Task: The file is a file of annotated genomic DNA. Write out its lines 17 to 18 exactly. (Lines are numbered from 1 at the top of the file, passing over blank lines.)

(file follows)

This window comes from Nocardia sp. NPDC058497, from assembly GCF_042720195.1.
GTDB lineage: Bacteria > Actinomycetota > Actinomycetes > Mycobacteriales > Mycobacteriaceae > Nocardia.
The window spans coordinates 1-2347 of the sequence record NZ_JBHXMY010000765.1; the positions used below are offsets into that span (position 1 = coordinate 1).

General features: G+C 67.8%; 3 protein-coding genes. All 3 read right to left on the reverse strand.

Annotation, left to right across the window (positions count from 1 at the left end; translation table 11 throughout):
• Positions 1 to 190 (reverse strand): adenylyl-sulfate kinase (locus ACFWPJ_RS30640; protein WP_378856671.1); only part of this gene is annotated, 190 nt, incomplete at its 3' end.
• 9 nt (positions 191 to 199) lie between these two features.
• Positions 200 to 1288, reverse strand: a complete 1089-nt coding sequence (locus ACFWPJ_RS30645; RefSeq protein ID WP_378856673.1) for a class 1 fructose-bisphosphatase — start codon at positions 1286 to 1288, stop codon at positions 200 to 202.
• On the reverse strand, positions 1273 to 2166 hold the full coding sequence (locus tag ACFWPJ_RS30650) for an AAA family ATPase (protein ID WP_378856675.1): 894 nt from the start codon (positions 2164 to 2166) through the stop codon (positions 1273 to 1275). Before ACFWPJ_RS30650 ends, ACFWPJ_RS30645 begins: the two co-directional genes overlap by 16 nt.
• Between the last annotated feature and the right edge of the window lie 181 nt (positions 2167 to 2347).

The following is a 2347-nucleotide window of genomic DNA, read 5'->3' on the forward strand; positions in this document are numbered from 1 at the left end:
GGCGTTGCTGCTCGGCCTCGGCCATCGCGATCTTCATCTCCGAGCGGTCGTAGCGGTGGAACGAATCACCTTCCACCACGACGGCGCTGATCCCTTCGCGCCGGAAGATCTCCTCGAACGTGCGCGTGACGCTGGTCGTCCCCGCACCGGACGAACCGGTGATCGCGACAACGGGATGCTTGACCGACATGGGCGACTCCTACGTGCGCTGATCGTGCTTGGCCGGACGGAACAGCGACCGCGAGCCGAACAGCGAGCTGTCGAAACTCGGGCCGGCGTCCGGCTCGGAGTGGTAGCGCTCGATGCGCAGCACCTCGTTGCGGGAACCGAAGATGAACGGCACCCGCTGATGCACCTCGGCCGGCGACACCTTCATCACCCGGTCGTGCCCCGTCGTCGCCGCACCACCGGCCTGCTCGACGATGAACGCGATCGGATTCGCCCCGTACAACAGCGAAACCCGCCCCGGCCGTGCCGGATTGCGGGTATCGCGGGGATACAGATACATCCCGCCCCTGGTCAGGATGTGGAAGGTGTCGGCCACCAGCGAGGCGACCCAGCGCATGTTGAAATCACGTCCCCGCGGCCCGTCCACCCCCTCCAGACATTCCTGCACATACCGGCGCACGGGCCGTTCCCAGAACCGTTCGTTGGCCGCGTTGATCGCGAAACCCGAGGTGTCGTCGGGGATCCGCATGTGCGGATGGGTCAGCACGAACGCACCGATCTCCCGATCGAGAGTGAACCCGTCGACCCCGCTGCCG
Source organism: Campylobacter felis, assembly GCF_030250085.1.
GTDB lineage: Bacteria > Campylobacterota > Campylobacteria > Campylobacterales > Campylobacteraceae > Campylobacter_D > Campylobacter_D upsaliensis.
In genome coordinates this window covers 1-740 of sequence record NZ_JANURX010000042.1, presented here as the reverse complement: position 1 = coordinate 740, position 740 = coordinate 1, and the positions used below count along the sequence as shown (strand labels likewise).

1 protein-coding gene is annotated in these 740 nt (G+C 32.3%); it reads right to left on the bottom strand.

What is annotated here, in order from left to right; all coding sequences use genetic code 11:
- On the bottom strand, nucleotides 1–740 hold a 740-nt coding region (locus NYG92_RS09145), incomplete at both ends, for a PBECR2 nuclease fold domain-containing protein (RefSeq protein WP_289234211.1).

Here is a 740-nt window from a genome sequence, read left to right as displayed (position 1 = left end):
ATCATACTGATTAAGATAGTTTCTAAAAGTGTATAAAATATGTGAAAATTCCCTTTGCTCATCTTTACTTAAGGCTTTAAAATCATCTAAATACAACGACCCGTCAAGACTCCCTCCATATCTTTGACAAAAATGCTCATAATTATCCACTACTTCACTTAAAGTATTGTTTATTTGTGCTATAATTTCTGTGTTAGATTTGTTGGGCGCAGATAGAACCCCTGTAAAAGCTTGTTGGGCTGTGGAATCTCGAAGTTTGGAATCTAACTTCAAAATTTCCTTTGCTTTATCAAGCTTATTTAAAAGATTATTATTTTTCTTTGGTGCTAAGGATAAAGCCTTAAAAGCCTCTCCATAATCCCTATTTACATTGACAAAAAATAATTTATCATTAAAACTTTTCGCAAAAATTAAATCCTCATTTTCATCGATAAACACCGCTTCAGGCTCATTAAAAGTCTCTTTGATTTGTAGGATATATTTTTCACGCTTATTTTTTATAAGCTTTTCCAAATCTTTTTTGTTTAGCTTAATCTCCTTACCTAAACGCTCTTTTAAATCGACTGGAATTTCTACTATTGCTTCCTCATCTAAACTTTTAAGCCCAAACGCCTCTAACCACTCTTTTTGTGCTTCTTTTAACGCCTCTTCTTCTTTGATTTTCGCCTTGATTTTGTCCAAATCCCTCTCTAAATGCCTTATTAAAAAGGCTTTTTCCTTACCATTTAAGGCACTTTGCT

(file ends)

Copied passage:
What is annotated here, in order from left to right; all coding sequences use genetic code 11:
- On the bottom strand, nucleotides 1–740 hold a 740-nt coding region (locus NYG92_RS09145), incomplete at both ends, for a PBECR2 nuclease fold domain-containing protein (RefSeq protein WP_289234211.1).